Some sports cars are made for comfort and cruising long distances, and some are more built for days spent at the track. The BAC Mono certainly falls into the second category. It’s a track day god and one of the highest performance single-seat cars you could ever own. The coolest part of the BAC Mono, in this case, is that it is registered and legal to drive on the streets in the US.
The car is finished in white with a red wrap over the top and a black interior. The seat appears to be done in leather and the car has an open cockpit complete with a digital steering wheel that looks straight out of an F1 car. The car up for auction has only 3,000 miles on the odometer.
The Carfax report shows no accidents, and it features 17-inch wheels and AP Racing brakes. The Williams harness inside the cockpit is FIA approved. The car was constructed in England and then assembled in the US. The seller is a dealership and says that the only modifications to the car are a red wrap over white paint. The car was originally orange.
It does have aftermarket stickers on the sides and a GoPro mount above the seat for recording track day festivities. Power for all BAC Mono cars comes from a 2.3-liter 4-cylinder that makes 280 horsepower and 207 pound-foot of torque. The engine is from Ford and was modified by Cosworth. Power goes to the rear wheels via a 6-speed sequential transmission shifted with paddles behind the steering wheel.
The AP Racing calipers squeeze carbon ceramic brakes. The car appears to be ready for the track or streets. It’s sure to be one of the fastest rides at the track day. The car has three days to go at cars&bids and is at $85,500 right now.
2022 Acura MDX Type S revealed as Acura heads to Pikes Peak
The Pike’s Peak International Hill Climb is going on soon as automakers and racers from around the world converge on Colorado Springs to race up the mountain. Among the many automakers participating in the event for 2021 is Acura. The automaker has revealed the 2022 MDX Type S as the tow vehicle for the Acura race team.
Acura has confirmed that it’s entering four different racecars into the 99th running of the Pikes Peak International Hill Climb that are all going to be driven by the Acura R&D engineers. All four of the vehicles are production-based and will race up the mountain on June 27, taking on the challenging 12.42-mile 156-turn mountain course.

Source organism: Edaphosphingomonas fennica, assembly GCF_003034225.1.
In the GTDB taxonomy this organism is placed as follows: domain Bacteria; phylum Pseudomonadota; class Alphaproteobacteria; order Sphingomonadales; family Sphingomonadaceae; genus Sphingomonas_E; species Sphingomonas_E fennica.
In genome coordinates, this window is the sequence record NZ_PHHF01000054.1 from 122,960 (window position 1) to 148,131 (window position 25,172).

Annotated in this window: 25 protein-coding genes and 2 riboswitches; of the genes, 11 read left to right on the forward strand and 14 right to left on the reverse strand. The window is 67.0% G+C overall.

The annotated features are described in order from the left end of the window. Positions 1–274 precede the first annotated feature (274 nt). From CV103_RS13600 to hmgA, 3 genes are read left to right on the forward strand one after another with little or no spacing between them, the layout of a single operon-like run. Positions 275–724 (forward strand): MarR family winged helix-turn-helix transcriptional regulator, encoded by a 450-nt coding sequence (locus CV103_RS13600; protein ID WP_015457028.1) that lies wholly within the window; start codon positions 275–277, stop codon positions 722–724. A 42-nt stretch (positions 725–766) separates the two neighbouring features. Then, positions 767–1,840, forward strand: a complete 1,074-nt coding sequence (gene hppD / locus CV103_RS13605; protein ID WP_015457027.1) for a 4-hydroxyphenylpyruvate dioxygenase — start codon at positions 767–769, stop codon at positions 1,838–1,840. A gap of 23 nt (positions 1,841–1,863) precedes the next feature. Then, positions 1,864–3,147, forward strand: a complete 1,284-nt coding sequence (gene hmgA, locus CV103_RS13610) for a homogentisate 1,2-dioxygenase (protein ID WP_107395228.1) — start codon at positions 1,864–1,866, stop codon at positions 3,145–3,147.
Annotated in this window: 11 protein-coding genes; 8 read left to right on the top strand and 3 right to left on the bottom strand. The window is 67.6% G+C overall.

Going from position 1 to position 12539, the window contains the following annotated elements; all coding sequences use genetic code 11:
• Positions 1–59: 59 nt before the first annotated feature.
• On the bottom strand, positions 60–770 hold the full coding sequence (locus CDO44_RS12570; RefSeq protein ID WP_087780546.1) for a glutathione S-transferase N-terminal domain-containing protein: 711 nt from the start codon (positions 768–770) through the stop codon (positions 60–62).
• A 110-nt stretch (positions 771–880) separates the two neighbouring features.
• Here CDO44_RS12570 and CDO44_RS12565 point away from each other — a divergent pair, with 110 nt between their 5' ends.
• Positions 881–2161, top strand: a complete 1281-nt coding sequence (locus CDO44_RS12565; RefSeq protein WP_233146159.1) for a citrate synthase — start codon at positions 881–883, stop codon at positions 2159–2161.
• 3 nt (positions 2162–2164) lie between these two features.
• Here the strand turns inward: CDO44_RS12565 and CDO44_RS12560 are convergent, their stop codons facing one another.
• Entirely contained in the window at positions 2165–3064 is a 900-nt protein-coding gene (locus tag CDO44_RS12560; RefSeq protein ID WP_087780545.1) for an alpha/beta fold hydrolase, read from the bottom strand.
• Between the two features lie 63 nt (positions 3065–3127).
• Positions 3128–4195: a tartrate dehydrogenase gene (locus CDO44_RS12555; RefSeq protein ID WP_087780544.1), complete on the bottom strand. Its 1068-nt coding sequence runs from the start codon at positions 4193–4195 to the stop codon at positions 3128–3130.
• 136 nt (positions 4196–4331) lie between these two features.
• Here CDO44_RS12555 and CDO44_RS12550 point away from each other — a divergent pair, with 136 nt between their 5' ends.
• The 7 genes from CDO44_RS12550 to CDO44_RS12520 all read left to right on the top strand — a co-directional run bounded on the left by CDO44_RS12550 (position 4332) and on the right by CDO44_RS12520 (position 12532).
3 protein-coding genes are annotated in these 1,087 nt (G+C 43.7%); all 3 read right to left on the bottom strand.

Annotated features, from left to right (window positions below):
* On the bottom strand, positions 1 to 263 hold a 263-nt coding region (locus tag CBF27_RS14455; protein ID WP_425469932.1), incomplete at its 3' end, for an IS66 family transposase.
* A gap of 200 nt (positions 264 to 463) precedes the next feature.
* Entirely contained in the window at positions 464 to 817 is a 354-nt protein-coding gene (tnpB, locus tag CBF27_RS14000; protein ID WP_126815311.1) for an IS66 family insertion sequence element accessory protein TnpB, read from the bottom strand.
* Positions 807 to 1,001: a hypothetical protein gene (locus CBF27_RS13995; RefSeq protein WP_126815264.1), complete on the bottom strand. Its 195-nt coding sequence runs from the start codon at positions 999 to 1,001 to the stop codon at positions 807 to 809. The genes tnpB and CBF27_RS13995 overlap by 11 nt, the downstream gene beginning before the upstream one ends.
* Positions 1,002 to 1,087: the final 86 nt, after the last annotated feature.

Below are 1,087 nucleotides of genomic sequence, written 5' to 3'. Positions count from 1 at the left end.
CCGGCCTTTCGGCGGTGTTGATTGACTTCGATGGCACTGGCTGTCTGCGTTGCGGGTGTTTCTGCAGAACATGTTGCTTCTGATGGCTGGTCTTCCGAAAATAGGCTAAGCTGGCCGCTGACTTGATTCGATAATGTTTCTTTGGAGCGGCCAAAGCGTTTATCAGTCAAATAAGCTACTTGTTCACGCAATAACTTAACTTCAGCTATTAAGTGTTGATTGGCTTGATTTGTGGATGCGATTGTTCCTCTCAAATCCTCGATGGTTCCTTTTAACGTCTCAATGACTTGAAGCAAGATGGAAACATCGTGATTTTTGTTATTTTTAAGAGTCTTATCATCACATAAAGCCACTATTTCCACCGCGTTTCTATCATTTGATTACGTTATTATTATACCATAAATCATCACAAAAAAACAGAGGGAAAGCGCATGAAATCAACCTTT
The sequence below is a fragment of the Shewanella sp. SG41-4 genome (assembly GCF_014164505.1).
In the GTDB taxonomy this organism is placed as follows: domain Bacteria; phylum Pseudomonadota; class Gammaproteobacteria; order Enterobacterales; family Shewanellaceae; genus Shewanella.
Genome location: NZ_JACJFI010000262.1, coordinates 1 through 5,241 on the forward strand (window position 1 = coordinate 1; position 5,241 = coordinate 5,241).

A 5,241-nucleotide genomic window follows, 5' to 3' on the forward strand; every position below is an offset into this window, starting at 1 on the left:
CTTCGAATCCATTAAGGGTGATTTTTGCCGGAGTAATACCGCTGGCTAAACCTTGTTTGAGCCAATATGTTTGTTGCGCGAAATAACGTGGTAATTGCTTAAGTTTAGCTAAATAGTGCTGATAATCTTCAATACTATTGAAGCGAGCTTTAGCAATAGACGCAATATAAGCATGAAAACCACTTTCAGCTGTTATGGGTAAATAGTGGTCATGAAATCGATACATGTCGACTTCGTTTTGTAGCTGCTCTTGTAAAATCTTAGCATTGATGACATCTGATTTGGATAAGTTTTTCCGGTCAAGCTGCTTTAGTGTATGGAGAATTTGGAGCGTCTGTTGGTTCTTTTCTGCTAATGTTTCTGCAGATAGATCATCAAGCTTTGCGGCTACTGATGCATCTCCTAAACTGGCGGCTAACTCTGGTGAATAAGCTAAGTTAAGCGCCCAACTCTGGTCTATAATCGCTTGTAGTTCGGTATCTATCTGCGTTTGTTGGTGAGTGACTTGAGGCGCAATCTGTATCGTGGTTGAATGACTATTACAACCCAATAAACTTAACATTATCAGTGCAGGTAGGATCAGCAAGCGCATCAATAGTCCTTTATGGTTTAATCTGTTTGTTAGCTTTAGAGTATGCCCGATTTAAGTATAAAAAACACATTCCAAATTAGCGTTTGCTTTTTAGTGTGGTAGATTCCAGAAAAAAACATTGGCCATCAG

The hill climb is one of the most dangerous races that automakers can participate in as cars have been destroyed and participants have been killed during the event over the years. It’s not drivers in cars that face the most danger during the race. Motorcyclists are much more likely to die during the event. The 2022 MDX Type S is being used to tow one of the TLX Type S cars from the team shop in Bremen, Ohio, to Pike’s Peak, Colorado. The SUV will also be used to support the Accurate team during the competition.
The MDX Type S is a high-performance version of the company’s SUV featuring a turbocharged engine. The vehicle is the first Acura SUV to wear the Type S badge and is the fastest and most powerful SUV Acura has ever built. It will go on sale later this year. For now, Acura is mum on any performance specifications for the MDX Type S.
Acura has historically done well at the hill climb and currently holds the hybrid class record set last year by driver James Robinson in the “Time Attack” Acura NSX at 10:48.094. Acura also holds the open division record at 9:24.433, set by Peter Cunningham driving the Acura TLX GT racing car.
Toyota foils leakers by offering an official image of the 2022 Tundra
Earlier this week, leaked images were going around claiming to show the next generation 2022 Toyota Tundra. Automakers never like leaks, and often they simply deny that the images are of their vehicle or ignore the leak altogether. However, Toyota used a different tactic when images of its 2022 Tundra leaked, choosing to release an official image of the truck.
2022 Tundra TRD Pro
With Toyota’s move, talk of the 2022 Tundra has moved from the leaked images to Toyota’s official image. However, it’s worth noting that Toyota only offered a single image of the TRD Pro version of the Tundra and offered no details on the truck. Last month, SlashGear posted a review of the 2021 Tundra TRD Pro, highlighting that it was the last hurrah for the current generation of the truck.
However, it does offer a nice opportunity for us to compare the exterior of the 2021 model to the 2022 model. What we see is significant changes on the exterior of the truck. While the overall profile remains virtually the same, the 2022 has a completely new front end that closely resembles the style used on the Tacoma and 4Runner SUV. That means a large black grille with hexagonal openings and bulky Toyota branding on the grille.
It’s unclear if non-TRD Pro versions will have the same front-end treatment. Another interesting tidbit that is easily seen from the official Toyota photograph is that the truck is equipped with an LED light bar underneath the Toyota logo in the grill and what appear to be LEDs underneath the grill on the front black portion of the bumper. The headlights are much smaller and appear to be LED.
The truck has modest black fender extensions and rolls on very attractive black wheels. We also note that the truck has integrated sidesteps to make it easier to get in and out. Unfortunately, there’s no indication of what changes might have been made to the interior or under the hood of the truck at this time.